It's Your IP. Keep It That Way

By Rich Nass

Executive Vice President

Embedded Computing Design

July 16, 2020


It's Your IP. Keep It That Way

You've spent months or even years creating IP that belongs to your company and/or its customers. In many cases, that IP is what makes you stand out from your competitors.

You’ve spent months or even years creating IP that belongs to your company and/or its customers. In many cases, that IP is what makes you stand out from your competitors. The last thing you need is for some hacker to come along and grab that code and use it for their own good. Or worse, they alter the code within that running system, potentially crashing the system or putting people in harm’s way or jeopardizing your brand.

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The bottom here is that you have to design your code such that it’s secure. And that means designing it to be secure from Day 1, not after it’s been written, compiled, debugged, etc. To do this requires a slight altering of the code-writing process, adding security to the developer’s DNA. In other words, keeping code secure needs to be part of the process and not something to be thought about later. And just as important, it has to be easy for the developer or it won’t happen.

What makes this process even more difficult is that code within an embedded system, especially one that’s aimed at the IoT, never seems to be finished. In that, pieces are continually being added, and each additional is another potential door through which a hacker can gain access. In other words, you can have the strongest possible door on your house, but if you forget to lock that door, the hacker gets easy entry.

To get to that point, the security process must be inherent in the developer’s toolset. In theory, it shouldn’t come from a separate security tool. It should be part of the tool that’s already in the developer’s arsenal. In other words, when I wrote code, the security features should be included without me saying “what do I need to add here to make sure this is secure?”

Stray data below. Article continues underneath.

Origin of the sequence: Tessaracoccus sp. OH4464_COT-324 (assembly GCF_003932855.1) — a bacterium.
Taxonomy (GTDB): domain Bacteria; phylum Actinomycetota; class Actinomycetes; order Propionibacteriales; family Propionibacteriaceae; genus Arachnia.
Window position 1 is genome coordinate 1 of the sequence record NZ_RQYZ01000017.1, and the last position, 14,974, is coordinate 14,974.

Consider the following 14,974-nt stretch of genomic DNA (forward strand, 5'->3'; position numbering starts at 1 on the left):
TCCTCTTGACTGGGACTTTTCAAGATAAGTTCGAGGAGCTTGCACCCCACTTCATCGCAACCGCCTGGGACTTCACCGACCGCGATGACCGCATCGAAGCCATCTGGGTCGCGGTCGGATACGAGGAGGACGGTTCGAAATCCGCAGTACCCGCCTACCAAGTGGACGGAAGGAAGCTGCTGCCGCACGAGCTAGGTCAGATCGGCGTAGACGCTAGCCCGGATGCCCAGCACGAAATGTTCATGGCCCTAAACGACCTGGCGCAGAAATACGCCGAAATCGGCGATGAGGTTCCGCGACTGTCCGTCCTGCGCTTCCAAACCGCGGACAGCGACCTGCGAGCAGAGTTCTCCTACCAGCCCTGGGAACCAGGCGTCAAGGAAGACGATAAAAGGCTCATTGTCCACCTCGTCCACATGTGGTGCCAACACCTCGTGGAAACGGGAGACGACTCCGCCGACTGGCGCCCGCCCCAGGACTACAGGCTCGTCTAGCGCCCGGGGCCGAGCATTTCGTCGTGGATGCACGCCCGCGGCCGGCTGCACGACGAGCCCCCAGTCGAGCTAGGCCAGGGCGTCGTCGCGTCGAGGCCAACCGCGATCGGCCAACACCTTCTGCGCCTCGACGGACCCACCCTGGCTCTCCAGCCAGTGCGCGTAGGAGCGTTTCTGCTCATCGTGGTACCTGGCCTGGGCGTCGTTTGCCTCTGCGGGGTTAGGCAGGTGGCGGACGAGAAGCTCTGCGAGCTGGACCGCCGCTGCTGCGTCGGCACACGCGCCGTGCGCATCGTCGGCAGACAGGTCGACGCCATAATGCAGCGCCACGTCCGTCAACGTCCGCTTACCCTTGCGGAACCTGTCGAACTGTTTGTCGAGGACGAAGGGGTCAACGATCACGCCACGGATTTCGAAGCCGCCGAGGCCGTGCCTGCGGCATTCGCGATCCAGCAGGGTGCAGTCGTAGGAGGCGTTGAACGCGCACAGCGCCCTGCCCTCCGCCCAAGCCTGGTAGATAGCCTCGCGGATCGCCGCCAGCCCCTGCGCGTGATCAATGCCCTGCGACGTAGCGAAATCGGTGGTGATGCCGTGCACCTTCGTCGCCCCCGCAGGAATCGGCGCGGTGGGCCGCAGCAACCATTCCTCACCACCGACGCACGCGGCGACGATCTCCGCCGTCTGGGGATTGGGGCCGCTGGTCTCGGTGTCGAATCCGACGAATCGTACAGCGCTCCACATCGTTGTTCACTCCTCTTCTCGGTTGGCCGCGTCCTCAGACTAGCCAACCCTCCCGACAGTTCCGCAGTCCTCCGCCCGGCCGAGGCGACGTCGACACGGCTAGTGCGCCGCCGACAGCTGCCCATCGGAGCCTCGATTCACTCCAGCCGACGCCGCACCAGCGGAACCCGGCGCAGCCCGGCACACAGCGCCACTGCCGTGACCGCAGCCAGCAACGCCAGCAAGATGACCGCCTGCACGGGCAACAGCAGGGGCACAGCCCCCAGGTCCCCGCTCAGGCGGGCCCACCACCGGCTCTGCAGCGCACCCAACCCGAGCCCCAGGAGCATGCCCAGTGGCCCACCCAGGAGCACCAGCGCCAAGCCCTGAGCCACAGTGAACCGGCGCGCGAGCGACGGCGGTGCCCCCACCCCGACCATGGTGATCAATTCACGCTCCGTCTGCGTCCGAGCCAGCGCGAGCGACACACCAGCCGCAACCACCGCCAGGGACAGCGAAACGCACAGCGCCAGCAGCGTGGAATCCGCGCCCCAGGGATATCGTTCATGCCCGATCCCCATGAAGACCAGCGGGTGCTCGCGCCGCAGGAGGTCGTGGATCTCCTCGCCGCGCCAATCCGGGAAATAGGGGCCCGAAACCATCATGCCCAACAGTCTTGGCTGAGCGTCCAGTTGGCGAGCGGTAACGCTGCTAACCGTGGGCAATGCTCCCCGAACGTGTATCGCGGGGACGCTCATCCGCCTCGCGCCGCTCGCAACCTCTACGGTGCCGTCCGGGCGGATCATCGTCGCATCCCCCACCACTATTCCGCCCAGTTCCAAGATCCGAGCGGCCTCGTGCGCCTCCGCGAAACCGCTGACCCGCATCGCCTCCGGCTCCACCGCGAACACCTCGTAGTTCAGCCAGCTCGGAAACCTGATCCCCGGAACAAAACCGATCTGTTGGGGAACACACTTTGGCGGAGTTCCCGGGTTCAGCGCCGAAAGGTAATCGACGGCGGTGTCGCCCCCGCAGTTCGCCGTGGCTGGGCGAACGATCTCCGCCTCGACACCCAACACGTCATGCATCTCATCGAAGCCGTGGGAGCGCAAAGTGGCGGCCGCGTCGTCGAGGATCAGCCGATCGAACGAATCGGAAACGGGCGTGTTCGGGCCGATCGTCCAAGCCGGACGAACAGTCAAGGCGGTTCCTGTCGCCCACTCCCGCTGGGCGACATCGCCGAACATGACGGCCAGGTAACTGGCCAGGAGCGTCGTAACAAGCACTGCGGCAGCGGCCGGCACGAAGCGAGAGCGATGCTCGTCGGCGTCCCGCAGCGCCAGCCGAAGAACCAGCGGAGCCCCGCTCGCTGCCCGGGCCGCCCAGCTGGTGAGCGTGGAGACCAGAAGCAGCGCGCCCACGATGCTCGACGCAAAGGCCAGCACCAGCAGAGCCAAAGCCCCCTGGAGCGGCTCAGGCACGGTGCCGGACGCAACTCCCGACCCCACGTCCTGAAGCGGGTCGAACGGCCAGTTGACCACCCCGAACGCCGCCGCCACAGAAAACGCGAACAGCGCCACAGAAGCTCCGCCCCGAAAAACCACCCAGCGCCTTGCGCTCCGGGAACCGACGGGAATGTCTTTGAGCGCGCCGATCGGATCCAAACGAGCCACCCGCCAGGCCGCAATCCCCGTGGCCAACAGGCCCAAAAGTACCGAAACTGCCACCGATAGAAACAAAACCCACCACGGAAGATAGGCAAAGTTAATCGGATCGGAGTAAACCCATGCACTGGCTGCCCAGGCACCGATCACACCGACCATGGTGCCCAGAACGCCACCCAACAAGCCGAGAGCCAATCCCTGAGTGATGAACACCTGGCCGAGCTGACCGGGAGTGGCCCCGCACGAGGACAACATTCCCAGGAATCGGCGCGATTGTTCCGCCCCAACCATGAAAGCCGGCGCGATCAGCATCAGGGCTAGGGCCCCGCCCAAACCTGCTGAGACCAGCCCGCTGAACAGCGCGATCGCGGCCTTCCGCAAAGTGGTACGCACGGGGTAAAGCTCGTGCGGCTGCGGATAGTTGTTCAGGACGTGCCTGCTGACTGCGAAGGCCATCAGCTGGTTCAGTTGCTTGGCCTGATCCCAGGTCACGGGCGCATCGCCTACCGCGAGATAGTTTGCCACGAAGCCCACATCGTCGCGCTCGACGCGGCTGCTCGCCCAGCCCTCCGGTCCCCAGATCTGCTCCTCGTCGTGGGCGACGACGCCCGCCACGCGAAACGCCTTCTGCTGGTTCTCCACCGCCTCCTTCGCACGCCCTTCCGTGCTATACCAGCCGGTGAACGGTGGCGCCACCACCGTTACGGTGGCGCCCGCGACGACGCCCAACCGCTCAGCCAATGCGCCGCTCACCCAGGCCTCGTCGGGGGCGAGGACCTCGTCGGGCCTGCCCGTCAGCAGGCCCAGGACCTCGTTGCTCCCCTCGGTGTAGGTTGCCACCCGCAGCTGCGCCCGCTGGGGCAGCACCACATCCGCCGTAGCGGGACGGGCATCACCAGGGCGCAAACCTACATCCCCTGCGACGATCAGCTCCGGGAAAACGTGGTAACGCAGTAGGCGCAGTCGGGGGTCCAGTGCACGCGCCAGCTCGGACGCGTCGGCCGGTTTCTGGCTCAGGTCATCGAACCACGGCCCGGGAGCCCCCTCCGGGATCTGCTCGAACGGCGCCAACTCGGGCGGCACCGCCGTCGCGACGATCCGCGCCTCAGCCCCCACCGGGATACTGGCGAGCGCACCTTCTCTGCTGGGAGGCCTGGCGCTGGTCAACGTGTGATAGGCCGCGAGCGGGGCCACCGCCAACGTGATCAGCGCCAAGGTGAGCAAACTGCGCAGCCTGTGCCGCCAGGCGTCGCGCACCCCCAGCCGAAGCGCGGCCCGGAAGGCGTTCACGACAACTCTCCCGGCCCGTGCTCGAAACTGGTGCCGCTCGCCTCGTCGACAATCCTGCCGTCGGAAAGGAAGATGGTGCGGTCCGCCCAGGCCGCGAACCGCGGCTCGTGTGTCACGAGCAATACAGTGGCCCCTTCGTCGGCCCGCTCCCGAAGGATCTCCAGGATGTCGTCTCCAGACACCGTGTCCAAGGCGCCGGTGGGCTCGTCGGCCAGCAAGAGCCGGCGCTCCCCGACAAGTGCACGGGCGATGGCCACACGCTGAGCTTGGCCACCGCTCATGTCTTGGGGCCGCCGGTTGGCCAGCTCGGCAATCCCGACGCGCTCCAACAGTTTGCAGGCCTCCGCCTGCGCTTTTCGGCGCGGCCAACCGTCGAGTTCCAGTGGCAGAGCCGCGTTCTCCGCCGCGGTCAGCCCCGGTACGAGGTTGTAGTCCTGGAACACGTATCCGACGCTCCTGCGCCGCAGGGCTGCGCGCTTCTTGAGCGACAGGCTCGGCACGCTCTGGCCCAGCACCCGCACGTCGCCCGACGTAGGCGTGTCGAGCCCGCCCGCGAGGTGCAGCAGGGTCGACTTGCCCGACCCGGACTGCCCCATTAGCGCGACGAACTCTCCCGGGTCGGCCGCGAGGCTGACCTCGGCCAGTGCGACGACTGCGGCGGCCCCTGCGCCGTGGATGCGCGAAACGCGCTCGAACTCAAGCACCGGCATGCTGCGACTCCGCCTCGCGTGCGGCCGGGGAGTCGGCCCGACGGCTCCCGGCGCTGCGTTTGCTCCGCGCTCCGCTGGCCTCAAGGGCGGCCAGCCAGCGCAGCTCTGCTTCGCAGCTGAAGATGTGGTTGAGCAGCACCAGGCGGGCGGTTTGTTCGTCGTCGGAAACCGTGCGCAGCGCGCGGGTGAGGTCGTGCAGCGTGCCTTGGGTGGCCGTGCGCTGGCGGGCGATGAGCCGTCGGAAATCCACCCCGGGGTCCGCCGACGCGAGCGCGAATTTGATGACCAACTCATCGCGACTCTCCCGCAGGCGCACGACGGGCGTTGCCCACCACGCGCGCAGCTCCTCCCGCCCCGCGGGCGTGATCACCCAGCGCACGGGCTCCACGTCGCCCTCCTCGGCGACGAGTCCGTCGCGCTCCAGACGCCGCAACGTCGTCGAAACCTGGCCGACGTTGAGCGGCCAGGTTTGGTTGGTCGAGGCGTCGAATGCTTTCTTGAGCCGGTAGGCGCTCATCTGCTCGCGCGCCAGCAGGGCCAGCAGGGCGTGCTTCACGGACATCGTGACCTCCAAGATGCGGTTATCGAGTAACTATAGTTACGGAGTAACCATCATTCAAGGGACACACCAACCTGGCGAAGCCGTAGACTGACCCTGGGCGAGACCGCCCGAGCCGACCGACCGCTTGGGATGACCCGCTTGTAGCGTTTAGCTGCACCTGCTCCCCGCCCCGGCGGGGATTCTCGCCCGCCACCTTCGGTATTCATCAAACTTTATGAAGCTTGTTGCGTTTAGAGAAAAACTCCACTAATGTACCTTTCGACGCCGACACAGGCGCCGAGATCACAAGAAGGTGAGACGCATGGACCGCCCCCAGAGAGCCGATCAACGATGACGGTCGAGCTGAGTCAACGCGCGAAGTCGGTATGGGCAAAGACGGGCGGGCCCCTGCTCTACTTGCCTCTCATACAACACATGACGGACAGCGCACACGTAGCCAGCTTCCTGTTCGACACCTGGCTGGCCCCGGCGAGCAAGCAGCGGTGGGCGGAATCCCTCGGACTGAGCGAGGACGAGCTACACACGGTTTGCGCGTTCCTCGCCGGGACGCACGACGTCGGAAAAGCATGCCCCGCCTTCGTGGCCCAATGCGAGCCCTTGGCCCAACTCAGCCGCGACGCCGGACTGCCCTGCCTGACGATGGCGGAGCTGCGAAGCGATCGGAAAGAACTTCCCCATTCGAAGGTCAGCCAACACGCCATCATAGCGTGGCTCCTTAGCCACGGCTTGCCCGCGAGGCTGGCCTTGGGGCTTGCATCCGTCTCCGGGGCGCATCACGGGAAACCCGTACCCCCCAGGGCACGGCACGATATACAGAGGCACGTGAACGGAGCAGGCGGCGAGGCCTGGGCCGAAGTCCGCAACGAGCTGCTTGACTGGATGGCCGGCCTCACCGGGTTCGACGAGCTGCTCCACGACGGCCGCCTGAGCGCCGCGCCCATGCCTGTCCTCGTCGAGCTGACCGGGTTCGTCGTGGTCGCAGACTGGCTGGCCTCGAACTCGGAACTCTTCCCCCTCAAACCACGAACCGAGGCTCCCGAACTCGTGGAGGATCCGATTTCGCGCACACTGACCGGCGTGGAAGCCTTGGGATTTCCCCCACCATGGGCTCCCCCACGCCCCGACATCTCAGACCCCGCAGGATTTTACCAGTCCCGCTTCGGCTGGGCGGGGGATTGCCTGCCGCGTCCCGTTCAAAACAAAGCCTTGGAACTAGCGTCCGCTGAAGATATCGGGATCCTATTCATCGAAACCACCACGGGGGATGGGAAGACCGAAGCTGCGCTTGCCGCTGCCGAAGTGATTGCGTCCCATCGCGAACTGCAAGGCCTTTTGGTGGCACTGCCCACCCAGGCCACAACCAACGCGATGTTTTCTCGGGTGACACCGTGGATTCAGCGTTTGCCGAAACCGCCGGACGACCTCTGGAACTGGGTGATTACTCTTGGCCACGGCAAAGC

Integrated Tools, Not Add-Ins

One tool that offers such integration is IAR Systems’ C-Trust. But, as detailed above, it does not work independently as a bolt-on tool. It works cohesively with the company’s IAR Embedded Workbench product—the company calls it an “extension.” And IAR Embedded Workbench is likely already in the arsenal of seasoned developers. IAR Systems claims to have a 50% market share amongst embedded developers.

When you start your project, you enable the security setting, which adds the encryption keys and denies version rollbacks. The image that’s generated is encrypted, and that’s the majority of what the developer needs to do.

The alternative to a tool like C-Trust would be collecting bits of information from various tools/companies, develop the security features internally, or employ an open-source solution. With any of these options, the developer has to figure out how to assemble all those disparate parts. And this would need to be recreated each time a new project commences.

While we’re just scratching the surface here, lots more detail can be seen in a webinar (part two of five) hosted by IAR System’s Rafael Taubinger, the company’s global FAE manager. Titled Protect the IP in Your Embedded System, the webinar will walk you through IAR Systems’ C-Trust security tool, allaying the fears of developers who don’t have security in their DNA. When they learn that the process really doesn’t add any pain, they’ll become converts.

Submit your questions prior to each webinar here.

Richard Nass’ key responsibilities include setting the direction for all aspects of OSM’s ECD portfolio, including digital, print, and live events. Previously, Nass was the Brand Director for Design News. Prior, he led the content team for UBM’s Medical Devices Group, and all custom properties and events. Nass has been in the engineering OEM industry for more than 30 years. In prior stints, he led the Content Team at EE Times,, and TechOnLine. Nass holds a BSEE degree from NJIT.

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